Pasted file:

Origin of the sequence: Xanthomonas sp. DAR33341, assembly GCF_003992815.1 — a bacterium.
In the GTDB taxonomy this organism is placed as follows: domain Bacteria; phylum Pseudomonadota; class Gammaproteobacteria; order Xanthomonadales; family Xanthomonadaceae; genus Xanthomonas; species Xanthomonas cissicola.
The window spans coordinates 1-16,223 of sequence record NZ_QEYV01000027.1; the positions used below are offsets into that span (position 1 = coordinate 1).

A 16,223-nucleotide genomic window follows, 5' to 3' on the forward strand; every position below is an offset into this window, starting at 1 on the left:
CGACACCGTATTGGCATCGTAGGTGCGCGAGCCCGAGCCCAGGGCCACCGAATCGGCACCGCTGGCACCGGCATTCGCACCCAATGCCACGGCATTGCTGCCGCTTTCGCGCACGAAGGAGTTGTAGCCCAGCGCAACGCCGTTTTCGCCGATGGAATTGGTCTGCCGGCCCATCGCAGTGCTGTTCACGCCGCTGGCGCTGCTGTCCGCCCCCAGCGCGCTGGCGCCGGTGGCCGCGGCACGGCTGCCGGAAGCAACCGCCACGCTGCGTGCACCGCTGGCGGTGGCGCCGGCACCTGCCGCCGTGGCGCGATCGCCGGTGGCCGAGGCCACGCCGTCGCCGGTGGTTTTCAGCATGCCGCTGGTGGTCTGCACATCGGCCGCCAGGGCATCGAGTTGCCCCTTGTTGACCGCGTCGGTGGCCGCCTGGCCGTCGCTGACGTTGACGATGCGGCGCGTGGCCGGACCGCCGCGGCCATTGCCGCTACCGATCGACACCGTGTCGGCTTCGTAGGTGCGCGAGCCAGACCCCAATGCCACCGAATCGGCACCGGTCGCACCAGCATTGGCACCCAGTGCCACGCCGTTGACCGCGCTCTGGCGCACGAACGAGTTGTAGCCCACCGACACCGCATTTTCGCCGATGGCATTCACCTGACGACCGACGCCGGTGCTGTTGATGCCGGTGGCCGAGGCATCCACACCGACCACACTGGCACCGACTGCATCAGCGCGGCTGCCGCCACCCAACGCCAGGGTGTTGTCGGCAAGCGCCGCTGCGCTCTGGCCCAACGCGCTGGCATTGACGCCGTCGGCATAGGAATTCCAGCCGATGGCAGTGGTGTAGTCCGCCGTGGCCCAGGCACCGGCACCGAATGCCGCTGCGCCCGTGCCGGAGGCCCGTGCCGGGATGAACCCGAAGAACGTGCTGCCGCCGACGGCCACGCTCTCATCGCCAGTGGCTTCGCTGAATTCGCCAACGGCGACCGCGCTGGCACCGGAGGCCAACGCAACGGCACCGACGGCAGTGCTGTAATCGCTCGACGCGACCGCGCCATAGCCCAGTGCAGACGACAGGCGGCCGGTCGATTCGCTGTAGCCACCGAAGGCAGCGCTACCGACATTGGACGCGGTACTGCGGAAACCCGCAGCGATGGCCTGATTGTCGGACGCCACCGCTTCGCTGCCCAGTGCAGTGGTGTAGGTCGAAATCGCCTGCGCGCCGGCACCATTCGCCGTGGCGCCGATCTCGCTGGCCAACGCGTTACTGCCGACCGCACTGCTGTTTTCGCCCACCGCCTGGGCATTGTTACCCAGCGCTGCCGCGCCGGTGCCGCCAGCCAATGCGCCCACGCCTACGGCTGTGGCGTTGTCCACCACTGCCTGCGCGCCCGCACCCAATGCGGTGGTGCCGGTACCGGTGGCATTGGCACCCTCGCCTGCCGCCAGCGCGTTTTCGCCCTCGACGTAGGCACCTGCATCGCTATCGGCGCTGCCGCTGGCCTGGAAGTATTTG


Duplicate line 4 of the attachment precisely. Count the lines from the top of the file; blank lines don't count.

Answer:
A 16,223-nucleotide genomic window follows, 5' to 3' on the forward strand; every position below is an offset into this window, starting at 1 on the left: